Keel Repair

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8 years 8 months ago #2102 by William Weigel
Keel Repair was created by William Weigel
We had the misfortune of hitting a rock yesterday near Roque Island in Maine. We have a 4" x6" chunk of glass broken out about 1 foot up from the bottom of the keel. Lead is showing. I plan to haul out in about 2 weeks to repair. Does anyone know if there is a void around the ballast? How much water will I need to try to drain out of the keel?

Thanks in advance.

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8 years 8 months ago - 8 years 8 months ago #2103 by Gerry O'Donoghue
Replied by Gerry O'Donoghue on topic Keel Repair


As you can see from the diagram above the forward lead ballast is in its own "compartment" forward of fuel tanks. I'm pretty sure that it was a lead casting that was dropped in place and glassed over (If anyone has info that they were poured in place let me know). There may be small voids around the lead but this should not be a big issue.

1. Drill a drain hole on the foot of the keel under the damage to see if any water drains out. I doubt if it would be a major amount.

2. Grind away the damaged area using Don Casey's 12:1 bevel info; www.boatus.com/boattech/casey/fiberglass-repair.asp
I would use West System Epoxy.

3. Patch up drain hole.

Not a major deal with a full keel boat like a Whitby/Brewer. Don't try hitting the same rock with a modern production boat.

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Last edit: 8 years 8 months ago by Gerry O'Donoghue.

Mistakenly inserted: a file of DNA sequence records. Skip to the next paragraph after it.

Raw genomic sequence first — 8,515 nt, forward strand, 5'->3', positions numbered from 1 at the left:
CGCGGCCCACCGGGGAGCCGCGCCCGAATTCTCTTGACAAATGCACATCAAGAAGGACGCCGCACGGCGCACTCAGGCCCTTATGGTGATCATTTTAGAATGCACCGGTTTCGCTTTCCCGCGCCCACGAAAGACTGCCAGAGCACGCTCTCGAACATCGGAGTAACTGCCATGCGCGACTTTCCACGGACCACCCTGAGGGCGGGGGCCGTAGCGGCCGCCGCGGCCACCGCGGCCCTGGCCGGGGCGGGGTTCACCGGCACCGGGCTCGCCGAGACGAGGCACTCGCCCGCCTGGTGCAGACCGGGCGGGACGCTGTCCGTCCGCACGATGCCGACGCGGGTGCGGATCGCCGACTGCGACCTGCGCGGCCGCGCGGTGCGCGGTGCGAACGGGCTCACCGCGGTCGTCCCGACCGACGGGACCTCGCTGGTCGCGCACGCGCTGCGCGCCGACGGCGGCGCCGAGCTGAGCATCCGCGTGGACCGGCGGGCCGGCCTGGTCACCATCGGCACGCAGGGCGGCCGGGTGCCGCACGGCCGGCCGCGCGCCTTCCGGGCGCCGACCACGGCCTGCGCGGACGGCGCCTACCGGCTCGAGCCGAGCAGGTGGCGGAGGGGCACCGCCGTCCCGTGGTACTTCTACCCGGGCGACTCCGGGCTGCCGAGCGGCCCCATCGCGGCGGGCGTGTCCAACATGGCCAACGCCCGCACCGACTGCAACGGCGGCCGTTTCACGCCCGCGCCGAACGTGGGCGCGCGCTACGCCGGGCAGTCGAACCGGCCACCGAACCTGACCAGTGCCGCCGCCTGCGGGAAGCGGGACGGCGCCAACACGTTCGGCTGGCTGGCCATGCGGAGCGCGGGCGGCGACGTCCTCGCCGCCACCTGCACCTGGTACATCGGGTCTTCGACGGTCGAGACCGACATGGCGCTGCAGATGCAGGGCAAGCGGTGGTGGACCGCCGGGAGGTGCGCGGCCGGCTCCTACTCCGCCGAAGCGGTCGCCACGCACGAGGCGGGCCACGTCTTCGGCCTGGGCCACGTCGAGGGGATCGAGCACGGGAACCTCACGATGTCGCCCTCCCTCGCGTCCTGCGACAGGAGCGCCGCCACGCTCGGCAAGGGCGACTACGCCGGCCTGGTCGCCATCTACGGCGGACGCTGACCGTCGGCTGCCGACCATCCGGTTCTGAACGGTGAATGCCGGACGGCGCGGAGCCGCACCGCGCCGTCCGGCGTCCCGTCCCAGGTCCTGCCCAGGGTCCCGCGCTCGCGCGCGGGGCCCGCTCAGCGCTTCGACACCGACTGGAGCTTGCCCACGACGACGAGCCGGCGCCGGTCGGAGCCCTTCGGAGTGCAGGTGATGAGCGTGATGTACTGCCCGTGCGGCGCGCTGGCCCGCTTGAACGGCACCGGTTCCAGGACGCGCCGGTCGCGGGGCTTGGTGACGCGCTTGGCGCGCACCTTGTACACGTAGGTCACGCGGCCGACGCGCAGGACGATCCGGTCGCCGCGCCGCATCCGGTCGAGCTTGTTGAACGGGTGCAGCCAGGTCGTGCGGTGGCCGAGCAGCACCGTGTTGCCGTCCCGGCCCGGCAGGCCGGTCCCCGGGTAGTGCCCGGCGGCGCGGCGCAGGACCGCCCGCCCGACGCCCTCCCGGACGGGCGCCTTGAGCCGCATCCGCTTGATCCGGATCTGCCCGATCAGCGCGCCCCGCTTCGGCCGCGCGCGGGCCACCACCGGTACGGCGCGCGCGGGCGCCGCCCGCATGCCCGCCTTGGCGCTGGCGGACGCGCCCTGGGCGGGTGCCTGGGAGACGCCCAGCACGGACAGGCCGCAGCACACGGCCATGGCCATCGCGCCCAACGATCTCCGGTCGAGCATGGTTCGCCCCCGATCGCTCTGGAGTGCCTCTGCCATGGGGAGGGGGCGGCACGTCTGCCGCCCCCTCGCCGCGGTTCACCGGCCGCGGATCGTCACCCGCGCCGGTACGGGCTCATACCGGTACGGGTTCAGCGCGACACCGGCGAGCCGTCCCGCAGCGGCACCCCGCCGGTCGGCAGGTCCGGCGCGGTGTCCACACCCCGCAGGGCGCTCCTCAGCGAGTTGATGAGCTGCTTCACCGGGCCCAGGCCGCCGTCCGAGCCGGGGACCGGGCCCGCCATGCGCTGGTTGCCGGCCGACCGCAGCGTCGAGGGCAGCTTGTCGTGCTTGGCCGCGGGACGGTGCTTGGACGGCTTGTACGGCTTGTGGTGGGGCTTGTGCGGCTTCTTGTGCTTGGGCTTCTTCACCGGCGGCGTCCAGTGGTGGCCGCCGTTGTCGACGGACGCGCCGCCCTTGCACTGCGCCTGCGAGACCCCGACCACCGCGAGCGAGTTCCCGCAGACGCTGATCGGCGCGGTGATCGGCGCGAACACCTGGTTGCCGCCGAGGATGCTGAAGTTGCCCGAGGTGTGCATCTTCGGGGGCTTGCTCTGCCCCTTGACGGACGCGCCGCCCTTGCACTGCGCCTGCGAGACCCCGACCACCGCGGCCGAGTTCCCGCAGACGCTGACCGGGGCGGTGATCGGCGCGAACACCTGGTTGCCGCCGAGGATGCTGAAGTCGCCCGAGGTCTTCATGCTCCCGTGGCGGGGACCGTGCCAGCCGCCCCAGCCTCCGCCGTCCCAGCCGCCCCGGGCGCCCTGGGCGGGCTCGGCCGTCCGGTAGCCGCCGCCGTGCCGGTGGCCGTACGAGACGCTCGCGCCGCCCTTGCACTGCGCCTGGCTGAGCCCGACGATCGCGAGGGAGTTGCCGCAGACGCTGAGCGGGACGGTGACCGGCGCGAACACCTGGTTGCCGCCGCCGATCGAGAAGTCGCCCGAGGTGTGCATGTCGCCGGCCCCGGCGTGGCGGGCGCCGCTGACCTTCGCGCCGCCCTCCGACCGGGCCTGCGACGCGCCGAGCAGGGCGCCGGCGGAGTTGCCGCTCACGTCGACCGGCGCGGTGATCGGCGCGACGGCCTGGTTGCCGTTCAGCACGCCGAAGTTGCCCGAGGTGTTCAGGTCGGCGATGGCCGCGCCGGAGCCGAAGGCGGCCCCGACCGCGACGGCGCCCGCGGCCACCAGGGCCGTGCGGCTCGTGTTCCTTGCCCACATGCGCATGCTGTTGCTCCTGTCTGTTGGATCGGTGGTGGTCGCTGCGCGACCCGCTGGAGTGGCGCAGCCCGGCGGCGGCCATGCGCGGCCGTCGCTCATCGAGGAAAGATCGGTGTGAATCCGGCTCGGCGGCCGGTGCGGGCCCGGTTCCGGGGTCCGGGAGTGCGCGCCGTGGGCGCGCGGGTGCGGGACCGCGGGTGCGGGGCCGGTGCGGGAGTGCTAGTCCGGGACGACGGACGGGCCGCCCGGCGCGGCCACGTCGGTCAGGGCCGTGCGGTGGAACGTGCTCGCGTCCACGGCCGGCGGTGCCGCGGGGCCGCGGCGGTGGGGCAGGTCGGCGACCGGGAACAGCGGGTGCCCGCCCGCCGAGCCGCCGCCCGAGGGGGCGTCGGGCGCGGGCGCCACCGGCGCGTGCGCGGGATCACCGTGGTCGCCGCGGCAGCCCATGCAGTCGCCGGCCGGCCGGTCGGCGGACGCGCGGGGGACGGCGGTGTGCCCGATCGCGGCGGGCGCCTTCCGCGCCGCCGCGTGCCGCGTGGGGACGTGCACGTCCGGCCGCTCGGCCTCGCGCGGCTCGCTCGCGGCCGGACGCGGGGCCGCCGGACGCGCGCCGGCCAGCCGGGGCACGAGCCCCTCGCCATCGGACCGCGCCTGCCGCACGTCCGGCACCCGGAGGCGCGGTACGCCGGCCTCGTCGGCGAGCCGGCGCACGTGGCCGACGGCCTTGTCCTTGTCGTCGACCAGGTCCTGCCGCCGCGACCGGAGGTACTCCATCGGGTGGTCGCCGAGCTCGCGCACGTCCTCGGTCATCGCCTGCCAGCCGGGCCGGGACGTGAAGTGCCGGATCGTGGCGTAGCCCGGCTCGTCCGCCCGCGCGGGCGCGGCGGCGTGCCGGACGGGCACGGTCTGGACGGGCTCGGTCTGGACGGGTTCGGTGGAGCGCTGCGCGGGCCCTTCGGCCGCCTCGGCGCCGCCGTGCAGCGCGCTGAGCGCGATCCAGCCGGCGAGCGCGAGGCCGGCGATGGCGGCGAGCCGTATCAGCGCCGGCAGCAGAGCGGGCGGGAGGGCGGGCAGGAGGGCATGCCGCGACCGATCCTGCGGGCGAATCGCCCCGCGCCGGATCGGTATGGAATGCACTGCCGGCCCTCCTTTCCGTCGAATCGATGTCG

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8 years 8 months ago #2104 by Scott Lee
Replied by Scott Lee on topic Keel Repair
Is it possible that concrete was involved with setting the lead in the keel? Maybe poured in around the lead casting? In kleening up my bilge under the former water tanks I ground off a bubble that exposed a concrete looking substance under the glass. The spot is patched now and I wasn't curious enough at the time to open it further for verification.

Scott

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8 years 8 months ago #2105 by Scott Lee
Replied by Scott Lee on topic Keel Repair
photographic evidence...

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8 years 8 months ago #2106 by David Groves
Replied by David Groves on topic Keel Repair
Hi All
Shamal has had extensive experience with this topic.
Conversations with Doug Stephenson in the past revealed the construction of the hull of the W42 was as follows.
Hull halves including keel were laid down separately. The two halves were bonded with thick fibreglass mat and roving on the interior of thehull and keel section, leaving a space for ballast. Two pieces of precast lead, parallelograms, approx 4000 lbs each, were placed inside the keel area, forward. The centre fuel tank and additional lead aft for bowsprit boats were also added. Foam blocks were used to centre the lead, tank, etc and then seacrete? was poured into the voids to immobilize the ballast. The whole thing was glassed in, I think. There is a photo of our hull at this stage on the website.
On the outside, the join was just faired, leaving a weak point for water entry and weakening of the keel.
Will follow up with another note about solutions.
Fair winds to all
David
Shamal
W42#321

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8 years 8 months ago #2107 by Gerry O'Donoghue
Replied by Gerry O'Donoghue on topic Keel Repair
Great information David. I had not known about the seacrete but that ties in with building practices of that era.

Just a note, the two halves of the hull were joined with SEVEN (I believe) layers of glass fiber on the inside and these were extended well up from the join. The outside seam was filled with dolphinite bedding compound or similar. If there is some damage here, water can get into to the seam but not into the hull unless you have a major breach.

There is a brief article on the Kelly Peterson 44 web site which has similar construction.

www.kp44.org/rudders/hull_seam_voids.php

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